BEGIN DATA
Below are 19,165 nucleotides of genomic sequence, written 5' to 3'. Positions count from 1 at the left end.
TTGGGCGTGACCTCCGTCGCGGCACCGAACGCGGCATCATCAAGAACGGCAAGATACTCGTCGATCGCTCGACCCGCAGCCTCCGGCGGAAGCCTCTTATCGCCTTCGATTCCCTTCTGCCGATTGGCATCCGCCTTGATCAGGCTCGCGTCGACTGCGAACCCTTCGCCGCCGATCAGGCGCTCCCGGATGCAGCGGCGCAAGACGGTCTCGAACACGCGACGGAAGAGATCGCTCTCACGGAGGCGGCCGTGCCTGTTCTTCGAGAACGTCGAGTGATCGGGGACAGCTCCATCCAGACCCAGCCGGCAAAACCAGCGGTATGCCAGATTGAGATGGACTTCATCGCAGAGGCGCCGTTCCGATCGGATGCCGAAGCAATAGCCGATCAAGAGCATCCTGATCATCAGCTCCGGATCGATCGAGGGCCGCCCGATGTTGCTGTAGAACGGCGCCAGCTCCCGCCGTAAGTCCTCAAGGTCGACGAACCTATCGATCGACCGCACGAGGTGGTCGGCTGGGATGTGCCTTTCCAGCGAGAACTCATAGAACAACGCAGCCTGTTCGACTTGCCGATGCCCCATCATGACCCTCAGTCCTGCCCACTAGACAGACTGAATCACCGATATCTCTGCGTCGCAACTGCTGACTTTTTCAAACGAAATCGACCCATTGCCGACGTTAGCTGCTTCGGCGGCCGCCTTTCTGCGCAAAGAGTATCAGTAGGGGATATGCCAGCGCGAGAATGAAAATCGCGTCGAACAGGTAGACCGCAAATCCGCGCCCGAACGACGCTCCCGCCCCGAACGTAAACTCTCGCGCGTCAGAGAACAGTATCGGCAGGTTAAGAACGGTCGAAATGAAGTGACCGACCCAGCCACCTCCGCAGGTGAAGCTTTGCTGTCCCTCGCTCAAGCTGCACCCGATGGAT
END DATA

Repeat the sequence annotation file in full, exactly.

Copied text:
Below are 19,165 nucleotides of genomic sequence, written 5' to 3'. Positions count from 1 at the left end.
TTGGGCGTGACCTCCGTCGCGGCACCGAACGCGGCATCATCAAGAACGGCAAGATACTCGTCGATCGCTCGACCCGCAGCCTCCGGCGGAAGCCTCTTATCGCCTTCGATTCCCTTCTGCCGATTGGCATCCGCCTTGATCAGGCTCGCGTCGACTGCGAACCCTTCGCCGCCGATCAGGCGCTCCCGGATGCAGCGGCGCAAGACGGTCTCGAACACGCGACGGAAGAGATCGCTCTCACGGAGGCGGCCGTGCCTGTTCTTCGAGAACGTCGAGTGATCGGGGACAGCTCCATCCAGACCCAGCCGGCAAAACCAGCGGTATGCCAGATTGAGATGGACTTCATCGCAGAGGCGCCGTTCCGATCGGATGCCGAAGCAATAGCCGATCAAGAGCATCCTGATCATCAGCTCCGGATCGATCGAGGGCCGCCCGATGTTGCTGTAGAACGGCGCCAGCTCCCGCCGTAAGTCCTCAAGGTCGACGAACCTATCGATCGACCGCACGAGGTGGTCGGCTGGGATGTGCCTTTCCAGCGAGAACTCATAGAACAACGCAGCCTGTTCGACTTGCCGATGCCCCATCATGACCCTCAGTCCTGCCCACTAGACAGACTGAATCACCGATATCTCTGCGTCGCAACTGCTGACTTTTTCAAACGAAATCGACCCATTGCCGACGTTAGCTGCTTCGGCGGCCGCCTTTCTGCGCAAAGAGTATCAGTAGGGGATATGCCAGCGCGAGAATGAAAATCGCGTCGAACAGGTAGACCGCAAATCCGCGCCCGAACGACGCTCCCGCCCCGAACGTAAACTCTCGCGCGTCAGAGAACAGTATCGGCAGGTTAAGAACGGTCGAAATGAAGTGACCGACCCAGCCACCTCCGCAGGTGAAGCTTTGCTGTCCCTCGCTCAAGCTGCACCCGATGGAT